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Re: Emacs as an IDE

From: tomas
Subject: Re: Emacs as an IDE
Date: Sun, 5 Mar 2017 16:41:05 +0100
User-agent: Mutt/1.5.21 (2010-09-15)

Hash: SHA1

On Sun, Mar 05, 2017 at 09:47:35AM -0500, Francis Belliveau wrote:
> I admit that the original question was a bit open.  It assumed that some of 
> us readers knew how a specific pair of IDE's work.
> A poor assumption since emacs wizards are more likely to use emacs as their 
> IDE with things customized as they desire.

This is one point; another is that all those IDEs are huge and have
all their own philosophies: each user tends to use different subsets
of them. Asking "like X" blurs this subsetting and will forcefully
ignore the one *you* care about. Moreover, "doing all as X does it"
is probably unachievable -- unless you use "X", that is :-)

> So it seems that the answer to the basic question is: Yes, emacs can be 
> configured to be used in manner similar to an IDE.
> I am not such a user, but would like to know how to configure such a thing.  
> I do have some specific questions below.

That's right: there are pretty extensive packages (like EDE [1]) which
cover IDE functionality (e.g. indexing "interesting" syntactic
objects in a whole project and similar things). That said, I'm not
the "IDE type" myself -- what I used so far is the compile-from-
editor and jump-me-to-next-error, usually provided by the mode
(but this extensively).

Then there are the modes:

> As I understand it emacs triggers such things via "mode" that is normally 
> tied to file extension, so as long as all of your source files have a 
> properly uniques extension that identifies language, you get the correct mode 
> automatically.  For instance, I expect that you have already discovered that 
> your .java files come up in Java-Mode with a default set of coding-style 
> rules.

It's not only the extension: a mode can be set according to the file's
content (a typical example would be the shebang line in an interpreter
file, but you can also insert a specifically formatted comment at a
strategic place in a file). See "23.3 Choosing File Modes" in the
fine manual, online here [2]

Modes are highly customizable wrt coding style. If you are at an
Emacs, just type in M-x customize <RET> and browse through the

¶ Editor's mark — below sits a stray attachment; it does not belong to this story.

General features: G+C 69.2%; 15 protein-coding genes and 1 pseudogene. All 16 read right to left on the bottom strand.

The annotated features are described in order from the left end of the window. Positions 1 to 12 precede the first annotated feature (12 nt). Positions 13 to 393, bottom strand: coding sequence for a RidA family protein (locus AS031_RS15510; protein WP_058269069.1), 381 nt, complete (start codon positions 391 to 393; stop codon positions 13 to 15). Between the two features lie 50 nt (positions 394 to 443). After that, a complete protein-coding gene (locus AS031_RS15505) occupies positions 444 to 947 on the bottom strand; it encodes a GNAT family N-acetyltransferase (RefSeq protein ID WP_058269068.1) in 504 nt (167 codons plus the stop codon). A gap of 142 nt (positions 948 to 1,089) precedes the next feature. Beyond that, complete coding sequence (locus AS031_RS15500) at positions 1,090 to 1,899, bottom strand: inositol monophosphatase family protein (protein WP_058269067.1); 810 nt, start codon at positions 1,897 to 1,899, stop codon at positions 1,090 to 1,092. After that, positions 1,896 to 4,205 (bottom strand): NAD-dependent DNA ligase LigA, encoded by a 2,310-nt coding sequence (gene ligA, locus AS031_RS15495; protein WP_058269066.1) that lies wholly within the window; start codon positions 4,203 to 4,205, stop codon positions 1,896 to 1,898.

options tree to get a first impression.

> The next problems are:
>   How do I customize the coding style to my match desires?

See above.

> and
>   How do I get "code-finding" and "code-completion" to work?

I think EDE covers that. But I'll hope more knowledgeable folks chime in.
Depending on your target language there are other kinds of development
environments, which, for example can run the target's language interpreter
or a debugger like gdb and thus stay current about the target program's

> I have been coding in C++ for a long time and am reasonably happy with how 
> those modes work, but I do not know the answer to my second question.  I also 
> use Java and could use help with the first question in that regard.
> Again, I admit that the first question is way too general for a specific 
> answer, but a pointer regarding how to find where to start reading in the 
> documentation would be helpful.  Navigating the documentation requires one to 
> be able to follow the mind-set of the writer, and I just cannot seem to find 
> my way to what I need very easily.
> Although a documentation pointer would also be a useful answer to the second 
> question, I expect that it would also be possible to provide an outline of 
> the basic steps so that I could better search the documentation for "how to" 
> information.  Clearly emacs would need some sort of symbol-table to tell it 
> which file a particular object/method exists in so that it can find its way 
> to said method and/or auto-complete a partial entry.
> Some help with where to start would be useful.

Yes, discovering this world can be daunting at times. But it's
worth it :-)


- -- tomás
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